We will be hosting the Annual Meeting via live webcast only. Any stockholder can attend the virtual Annual Meeting live online at www.virtualshareholdermeeting.com/CARA2021. The meeting will start at 12:00 p.m., Eastern Daylight Time, on Thursday, June 3, 2021. This year, we are embracing the latest technology to host a virtual meeting, which we believe will provide expanded access, improved communication and cost savings. Further, we believe the virtual meeting format is even more critical at this time, as we seek to protect our communities, stockholders and personnel facing significant uncertainties in light of the recent COVID-19 pandemic. Stockholders attending the virtual Annual Meeting will be afforded the same rights and opportunities to participate as they would at an in-person meeting.
In order to enter the Annual Meeting, you will need the control number, which is included in the Notice or on your proxy card if you are a stockholder of record of shares of our common stock, or included with your voting instruction card and voting instructions received from your broker, bank or other agent if you hold your shares of common stock in a “street name.” Instructions on how to attend and participate online are available at www.virtualshareholdermeeting.com/CARA2021. We recommend that you log in a few minutes before 12:00 p.m., Eastern Daylight Time to ensure you are logged in when the Annual Meeting starts. The webcast will open 15 minutes before the start of the Annual Meeting.
If you would like to submit a question during the Annual Meeting, you may log in at www.virtualshareholdermeeting.com/CARA2021 using your control number, type your question into the “Ask a Question” field, and click “Submit.”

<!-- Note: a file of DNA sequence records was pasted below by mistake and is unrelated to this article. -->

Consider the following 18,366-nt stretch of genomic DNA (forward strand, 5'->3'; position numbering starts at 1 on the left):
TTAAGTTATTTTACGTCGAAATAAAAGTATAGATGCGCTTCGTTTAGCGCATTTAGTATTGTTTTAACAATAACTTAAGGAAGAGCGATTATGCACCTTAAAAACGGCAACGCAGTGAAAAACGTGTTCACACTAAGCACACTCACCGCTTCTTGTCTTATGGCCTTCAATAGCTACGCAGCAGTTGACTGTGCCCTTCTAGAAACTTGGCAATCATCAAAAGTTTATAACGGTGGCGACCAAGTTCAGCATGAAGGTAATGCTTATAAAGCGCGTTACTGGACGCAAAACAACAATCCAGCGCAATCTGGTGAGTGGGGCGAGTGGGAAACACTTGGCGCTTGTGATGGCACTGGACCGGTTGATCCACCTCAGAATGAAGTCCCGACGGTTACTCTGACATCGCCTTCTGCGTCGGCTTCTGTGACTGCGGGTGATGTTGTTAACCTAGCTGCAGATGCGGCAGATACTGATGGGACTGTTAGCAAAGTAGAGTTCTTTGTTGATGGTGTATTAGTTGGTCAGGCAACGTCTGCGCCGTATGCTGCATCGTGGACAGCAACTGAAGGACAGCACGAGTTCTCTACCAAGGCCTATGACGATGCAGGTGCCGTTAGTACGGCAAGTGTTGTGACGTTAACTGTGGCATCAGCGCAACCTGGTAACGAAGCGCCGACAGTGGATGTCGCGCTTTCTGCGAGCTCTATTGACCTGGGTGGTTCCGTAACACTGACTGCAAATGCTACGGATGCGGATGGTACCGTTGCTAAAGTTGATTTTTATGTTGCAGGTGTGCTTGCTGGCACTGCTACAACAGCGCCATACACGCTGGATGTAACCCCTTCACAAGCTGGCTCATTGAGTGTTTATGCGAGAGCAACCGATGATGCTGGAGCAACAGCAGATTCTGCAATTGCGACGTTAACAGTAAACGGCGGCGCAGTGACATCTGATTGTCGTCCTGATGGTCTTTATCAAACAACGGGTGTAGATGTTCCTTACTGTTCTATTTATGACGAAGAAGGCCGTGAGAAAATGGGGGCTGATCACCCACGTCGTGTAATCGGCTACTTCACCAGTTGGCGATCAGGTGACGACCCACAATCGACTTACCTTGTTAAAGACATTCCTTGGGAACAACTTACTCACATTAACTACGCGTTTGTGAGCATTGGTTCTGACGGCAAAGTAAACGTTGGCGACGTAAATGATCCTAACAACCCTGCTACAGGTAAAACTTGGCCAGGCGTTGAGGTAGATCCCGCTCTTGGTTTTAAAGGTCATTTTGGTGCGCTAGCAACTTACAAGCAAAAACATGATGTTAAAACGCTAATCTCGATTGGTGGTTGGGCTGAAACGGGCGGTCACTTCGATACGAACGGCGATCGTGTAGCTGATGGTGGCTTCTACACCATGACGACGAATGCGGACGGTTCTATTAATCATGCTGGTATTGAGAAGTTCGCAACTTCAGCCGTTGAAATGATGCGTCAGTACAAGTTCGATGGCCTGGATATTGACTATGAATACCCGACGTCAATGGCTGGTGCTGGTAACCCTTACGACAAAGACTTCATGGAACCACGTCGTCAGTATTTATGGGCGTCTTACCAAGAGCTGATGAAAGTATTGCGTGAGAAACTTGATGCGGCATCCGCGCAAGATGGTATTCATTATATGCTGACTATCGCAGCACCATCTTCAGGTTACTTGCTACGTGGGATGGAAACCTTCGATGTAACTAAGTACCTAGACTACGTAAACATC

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To help ensure that we have a productive and efficient meeting, and in fairness to all stockholders in attendance, you will also find posted our rules of conduct for the Annual Meeting when you log in prior to its start. These rules of conduct will include the following guidelines:

You may submit questions and comments electronically through the meeting portal during the Annual Meeting.

Only stockholders of record as of April 12, 2021, the record date for the Annual Meeting, and their proxy holders may submit questions or comments.

Please direct all questions to Derek Chalmers, Ph.D., D.Sc., our President and Chief Executive Officer.

Please include your name and affiliation, if any, when submitting a question or comment.

Limit your remarks to one brief question or comment that is relevant to the Annual Meeting and/or our business.

Questions may be grouped by topic by our management.

Questions may also be ruled as out of order if they are, among other things, irrelevant to our business, related to pending or threatened litigation, disorderly, repetitious of statements already made, or in furtherance of the speaker’s own personal, political or business interests.

Be respectful of your fellow stockholders and Annual Meeting participants.

No audio or video recordings of the Annual Meeting are permitted.
What if I have technical difficulties or trouble accessing the virtual Annual Meeting?
We will have technicians ready to assist you with any technical difficulties you may have accessing the virtual Annual Meeting. If you encounter any difficulties accessing the virtual Annual Meeting during the check-in or meeting time, please call the technical support number that will be posted at www.virtualshareholdermeeting.com/CARA2021 or at www.proxyvote.com.
Who can vote at the Annual Meeting?
Only stockholders of record at the close of business on the record date, Wednesday, April 12, 2021, will be entitled to vote at the Annual Meeting. On the record date, there were 50,041,626 shares of common stock outstanding and entitled to vote.
Stockholder of Record: Shares Registered in Your Name